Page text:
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Arden Raine is an ex-theatrical making sense of life through many lenses.

Saturday, July 27, 2013

A Matter of Virtue

So this evening as we worked in our tomato patch in our 4x8 patch of front lawn we found a gigantic caterpillar.

It was so big my husband which had moved the 10 gallon bucket with our "Boxcar Willie" heirloom tomatoes didn't see him. He thought the five inch critter was a leaf!
At first I was excited/creeped out. But curiosity prevailed. What kind of butterfly is this creature?

So I rushed onto the porch grabbed ye old smartphone and voilĂ !
Our little friend wasn't a Luna moth, nor Monarch, but the larvae form of the Hawk Moth or Tobacco Hookworm caterpillar.
My creepy feeling turned onto full blown willies after seeing the carnage these guys do to tomatoes.

We've, ahem, I've grown these babies (tomatoes) from seeds.
I've lovingly, obsessively, nurtured these plants. And today as I went out earlier to harvest I found no bless than 12 rotting on the vine.

That rotten SOM(son of a moth) was crushing my tomato heaven.
Aw hells no!

After reading up on this guy I found squish/cut in half or drown as the most reliable was of removing his heirloom snacking ass from 'my planet larva boy'!
But then I saw the green slime that consists of its innards and couldn't do it. Willies migrated to actual heebee jeebees at the thought.
So we, again I but with quorum approval, cut the stalk he was on and chucked it out into the street.

What?! I figured fate could decide.

Death by bird, death by car or 1% freedom as long as he moved on down da road.
So we corralled tomatoes upward. We searched for more green v striped behemoths in the foliage. We moved our bounty around to increase air flow and reduce risk of crowding diseases.

That took an hour.

The whole time Fritz, because frankly anything that big deserves a name, finished noshing his tomato stalk perch and proceeded to wander in a three foot spiral.
No birds came to claim him as offering. No vehicle came even close to smooshing him.
At this point my family and I sat on the curb in conference as we watched his methodical spiraling.

This guy will grow into a beneficial night pollinator.  He only eats tomato, nightshade, tobacco and bell pepper in a pinch and has survived to final caterpillar size.
He kinda deserved his 1% freedom.
But what to do?

Can we keep him in a jar? Watch his metamorphosis? A learning experience for us all?

Nope! Neither my hubster nor I wanted Fritz indoors. Nor did we want to feed it, touch it or clean up after it. Its frees (poop) is the size of pill bugs.(See heebee jeebees)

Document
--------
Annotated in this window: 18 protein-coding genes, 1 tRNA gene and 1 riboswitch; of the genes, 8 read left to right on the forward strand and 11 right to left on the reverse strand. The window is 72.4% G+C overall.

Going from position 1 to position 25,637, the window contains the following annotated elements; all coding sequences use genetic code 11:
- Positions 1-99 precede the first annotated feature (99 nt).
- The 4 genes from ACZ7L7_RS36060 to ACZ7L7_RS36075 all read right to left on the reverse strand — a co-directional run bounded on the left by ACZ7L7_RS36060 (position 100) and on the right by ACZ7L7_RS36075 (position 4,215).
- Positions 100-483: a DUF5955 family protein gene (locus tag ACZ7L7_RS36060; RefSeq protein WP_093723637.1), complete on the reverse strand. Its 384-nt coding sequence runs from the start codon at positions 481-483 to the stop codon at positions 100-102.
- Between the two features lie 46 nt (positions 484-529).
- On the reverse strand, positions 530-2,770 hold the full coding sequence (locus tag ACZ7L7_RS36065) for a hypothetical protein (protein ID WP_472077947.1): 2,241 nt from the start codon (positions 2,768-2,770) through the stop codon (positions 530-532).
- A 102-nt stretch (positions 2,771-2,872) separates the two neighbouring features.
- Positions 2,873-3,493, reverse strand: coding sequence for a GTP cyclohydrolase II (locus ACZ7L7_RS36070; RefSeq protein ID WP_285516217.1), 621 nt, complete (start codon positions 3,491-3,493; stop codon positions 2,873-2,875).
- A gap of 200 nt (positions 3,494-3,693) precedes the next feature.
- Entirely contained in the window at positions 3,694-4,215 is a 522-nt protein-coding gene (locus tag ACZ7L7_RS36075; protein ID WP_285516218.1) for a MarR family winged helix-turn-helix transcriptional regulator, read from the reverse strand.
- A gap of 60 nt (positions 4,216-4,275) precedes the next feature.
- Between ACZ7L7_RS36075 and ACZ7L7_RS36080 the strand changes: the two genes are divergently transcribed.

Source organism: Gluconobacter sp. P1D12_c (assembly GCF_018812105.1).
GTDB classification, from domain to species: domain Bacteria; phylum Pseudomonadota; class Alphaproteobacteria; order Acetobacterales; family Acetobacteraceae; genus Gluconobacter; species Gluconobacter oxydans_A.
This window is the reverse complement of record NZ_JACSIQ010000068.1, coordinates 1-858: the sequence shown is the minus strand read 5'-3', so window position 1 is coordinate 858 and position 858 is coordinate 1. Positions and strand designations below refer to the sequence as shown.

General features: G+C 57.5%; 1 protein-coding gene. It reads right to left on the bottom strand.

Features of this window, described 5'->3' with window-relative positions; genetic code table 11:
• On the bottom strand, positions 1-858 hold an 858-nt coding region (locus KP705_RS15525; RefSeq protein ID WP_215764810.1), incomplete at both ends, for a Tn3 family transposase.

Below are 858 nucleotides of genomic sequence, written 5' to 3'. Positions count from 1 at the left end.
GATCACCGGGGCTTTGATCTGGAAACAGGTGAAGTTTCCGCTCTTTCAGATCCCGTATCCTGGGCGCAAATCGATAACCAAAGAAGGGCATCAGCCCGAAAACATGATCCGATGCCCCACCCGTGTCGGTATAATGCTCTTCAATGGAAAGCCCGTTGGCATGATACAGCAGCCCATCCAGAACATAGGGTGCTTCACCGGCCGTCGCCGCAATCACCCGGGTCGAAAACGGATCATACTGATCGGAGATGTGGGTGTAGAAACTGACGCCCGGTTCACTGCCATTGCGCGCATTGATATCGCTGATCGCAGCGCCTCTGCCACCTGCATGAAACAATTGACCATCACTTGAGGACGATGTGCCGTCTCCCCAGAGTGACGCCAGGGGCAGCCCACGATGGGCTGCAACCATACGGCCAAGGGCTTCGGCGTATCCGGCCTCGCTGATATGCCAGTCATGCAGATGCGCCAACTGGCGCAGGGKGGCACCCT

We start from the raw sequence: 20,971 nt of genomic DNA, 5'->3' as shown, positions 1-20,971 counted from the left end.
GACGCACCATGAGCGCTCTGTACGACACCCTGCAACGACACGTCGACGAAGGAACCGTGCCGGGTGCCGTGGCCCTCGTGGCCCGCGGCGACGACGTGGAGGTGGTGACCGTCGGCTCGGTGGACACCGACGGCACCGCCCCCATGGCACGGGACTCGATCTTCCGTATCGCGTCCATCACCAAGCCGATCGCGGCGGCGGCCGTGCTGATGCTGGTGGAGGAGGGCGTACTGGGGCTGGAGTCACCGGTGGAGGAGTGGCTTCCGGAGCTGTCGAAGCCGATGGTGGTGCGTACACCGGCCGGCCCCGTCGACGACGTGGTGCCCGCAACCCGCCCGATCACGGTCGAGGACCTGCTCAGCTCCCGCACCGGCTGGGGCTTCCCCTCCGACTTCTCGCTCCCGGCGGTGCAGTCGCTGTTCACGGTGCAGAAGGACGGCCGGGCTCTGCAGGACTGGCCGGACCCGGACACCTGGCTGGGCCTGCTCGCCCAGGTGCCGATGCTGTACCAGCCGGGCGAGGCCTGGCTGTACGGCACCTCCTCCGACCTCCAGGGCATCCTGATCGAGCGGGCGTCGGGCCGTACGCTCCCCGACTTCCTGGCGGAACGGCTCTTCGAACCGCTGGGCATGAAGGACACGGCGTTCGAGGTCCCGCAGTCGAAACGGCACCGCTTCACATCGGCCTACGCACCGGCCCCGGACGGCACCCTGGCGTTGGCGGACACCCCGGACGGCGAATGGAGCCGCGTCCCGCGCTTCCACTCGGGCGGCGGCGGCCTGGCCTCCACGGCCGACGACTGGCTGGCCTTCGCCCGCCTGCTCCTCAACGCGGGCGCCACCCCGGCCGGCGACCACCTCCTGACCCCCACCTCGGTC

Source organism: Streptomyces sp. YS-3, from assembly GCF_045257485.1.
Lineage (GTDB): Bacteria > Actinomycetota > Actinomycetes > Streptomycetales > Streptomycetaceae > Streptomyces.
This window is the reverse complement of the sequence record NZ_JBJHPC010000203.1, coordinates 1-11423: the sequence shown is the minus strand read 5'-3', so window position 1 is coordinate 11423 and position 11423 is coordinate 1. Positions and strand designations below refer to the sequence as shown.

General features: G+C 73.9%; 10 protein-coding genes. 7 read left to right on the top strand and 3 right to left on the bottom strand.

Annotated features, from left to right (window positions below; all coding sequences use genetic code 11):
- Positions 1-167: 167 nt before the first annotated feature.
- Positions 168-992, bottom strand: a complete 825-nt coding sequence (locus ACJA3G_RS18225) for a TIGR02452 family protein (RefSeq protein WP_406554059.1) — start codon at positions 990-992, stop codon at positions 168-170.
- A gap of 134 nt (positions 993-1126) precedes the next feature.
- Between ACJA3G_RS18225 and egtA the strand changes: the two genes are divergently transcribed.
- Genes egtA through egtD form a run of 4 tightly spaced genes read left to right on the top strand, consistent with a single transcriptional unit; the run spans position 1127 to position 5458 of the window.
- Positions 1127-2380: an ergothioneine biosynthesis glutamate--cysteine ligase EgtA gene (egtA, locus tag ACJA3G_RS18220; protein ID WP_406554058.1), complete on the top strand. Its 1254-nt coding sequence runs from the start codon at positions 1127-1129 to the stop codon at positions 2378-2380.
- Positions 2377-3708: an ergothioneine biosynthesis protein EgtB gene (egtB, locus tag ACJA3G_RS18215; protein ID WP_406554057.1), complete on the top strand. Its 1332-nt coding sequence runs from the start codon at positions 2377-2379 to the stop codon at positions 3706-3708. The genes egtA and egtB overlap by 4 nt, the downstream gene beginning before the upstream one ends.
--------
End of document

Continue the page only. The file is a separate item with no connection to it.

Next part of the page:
Yet I felt wrong from the moment of my exiling him to his doom. I felt deeply that the murder, let's call a card a card here, of this wondrous life was completely wrong. But ewwww.

He's doing his job and I want to kill him, without dirtying my hands, shoes or conscious, because he's eating the food I left out in the open for him to find.

So. I paused. I took a deep breath and asked myself can I condemn a potentially useful member of my ecosphere to death to save my salad?

Nope. It felt wrong from start to finish and both the husband and I felt it. But our crop must survive too.

Then it hit me.

We have backyard crops. Or as I think of them, groundhog bribes. We'll sacrifice the backyard tomato patch and allow Fritz a full pardon.
So he was carried on some yummy fresh tomato leaves down our alley and snugged into the back yard nightshades.

Sometimes you just have to stop and consider how all life fits together.
Fritz doesn't get to ruin anymore of our food crop but can live to become the gigantic night pollinator he's destined to be.

Well as long as the bats don't get him.

"The cirrrrrcle, the cirrrcle of liiiiife."

(In hindsight perhaps we should've named him Hamlet!)


  1. I don't know if it makes me a bad pagan, but I would have squished him. Without much worry or thought. Unless he was edible, in which case I would figure out the best way to eat him. I've worked on a number of organic farms over the years, and pest management is a big big issue. I'd far rather squish a bug than have it breed and have babies and have them eat my whole garden. The alternative being to spray with insecticides, which I do find repellent.

    My one exception to that rule was when my youngest was obsessed with "scrubs and worms" and insisted that any larvae, worms, or other wigglies were deposited into her hand or trowel to be played with. How could I argue with that, really?

  2. Nope in my book you're not a bad pagan for squishing.

    I have a particular piety towards Quan Kin that holds me to specific acts of mercy. I struggled with my oath in this specific regard.

    Had the moth form not been beneficial a death sentence pardon would not have been offered.

    And my kidlet was adamant about saving it. Really, really adamant. So I too couldn't really argue.